Erdogan's End Game Is Rife With Nepotism and Power Grabs


Erdogan's End Game Is Rife With Nepotism and Power Grabs

Erdoğan’s ambitions to lead the Islamic world have been apparent for some time and have not been dampened by the rejection of neo-Ottomanism by the Ottoman Empire’s former subject peoples.

Historians get paid to predict the past and perhaps get that right only half the time. But some prognostication is warranted since Erdoğan shows no sign of loosening his grip on power or acquiescing to a Turkey which so many Western apologists still hope will re-assert itself. Fifteen years ago, diplomats and analysts denied Erdoğan sought anything more than to imbue democracy with some Islamic trappings. Perhaps fifteen years from now, the same analysts will question how they could have been blind to Erdoğan’s ultimate agenda. It is fine to quibble over the five end goals voiced above, but now is the time to discuss openly how Erdoğan visualizes Turkey fifteen years from now.

Michael Rubin is a resident scholar at the American Enterprise Institute, where he researches Arab politics, the Gulf Cooperation Council, Iran, Iraq, the Kurds, terrorism, and Turkey. He concurrently teaches classes on terrorism for the FBI and on security, politics, religion, and history for U.S. and NATO military units.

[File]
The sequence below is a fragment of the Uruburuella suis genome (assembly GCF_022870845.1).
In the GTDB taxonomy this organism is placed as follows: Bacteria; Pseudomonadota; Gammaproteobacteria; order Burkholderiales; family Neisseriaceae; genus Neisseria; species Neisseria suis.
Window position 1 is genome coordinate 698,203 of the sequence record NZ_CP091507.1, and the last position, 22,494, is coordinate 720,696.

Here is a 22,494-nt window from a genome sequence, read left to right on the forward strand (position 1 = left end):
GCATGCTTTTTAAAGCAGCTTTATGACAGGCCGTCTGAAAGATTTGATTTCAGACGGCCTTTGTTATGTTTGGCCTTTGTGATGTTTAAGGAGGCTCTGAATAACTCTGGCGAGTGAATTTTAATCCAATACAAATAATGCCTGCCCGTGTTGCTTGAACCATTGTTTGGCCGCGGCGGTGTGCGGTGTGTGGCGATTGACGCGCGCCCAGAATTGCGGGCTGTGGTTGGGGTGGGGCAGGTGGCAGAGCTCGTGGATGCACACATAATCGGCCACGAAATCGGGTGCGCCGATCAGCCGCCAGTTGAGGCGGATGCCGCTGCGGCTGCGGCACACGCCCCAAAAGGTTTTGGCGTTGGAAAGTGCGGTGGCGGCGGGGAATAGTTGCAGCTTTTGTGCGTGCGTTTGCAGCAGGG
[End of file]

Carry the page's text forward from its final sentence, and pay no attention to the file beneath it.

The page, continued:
A former Pentagon official, Dr. Rubin has lived in post-revolution Iran, Yemen, and both pre- and postwar Iraq, and he spent time with the Taliban before 9/11. He is the author, coauthor, and coeditor of several books exploring Iranian history, American diplomacy, Kurdish studies, and Shi’ite politics, including “Kurdistan Rising” (AEI Press, 2016), “Dancing with the Devil: The Perils of Engaging Rogue Regimes” (Encounter Books, 2014); and “Eternal Iran: Continuity and Chaos” (Palgrave, 2005).

Dr. Michael Rubin has a Ph.D. and an M.A. in history from Yale University, where he also obtained a B.S. in biology.

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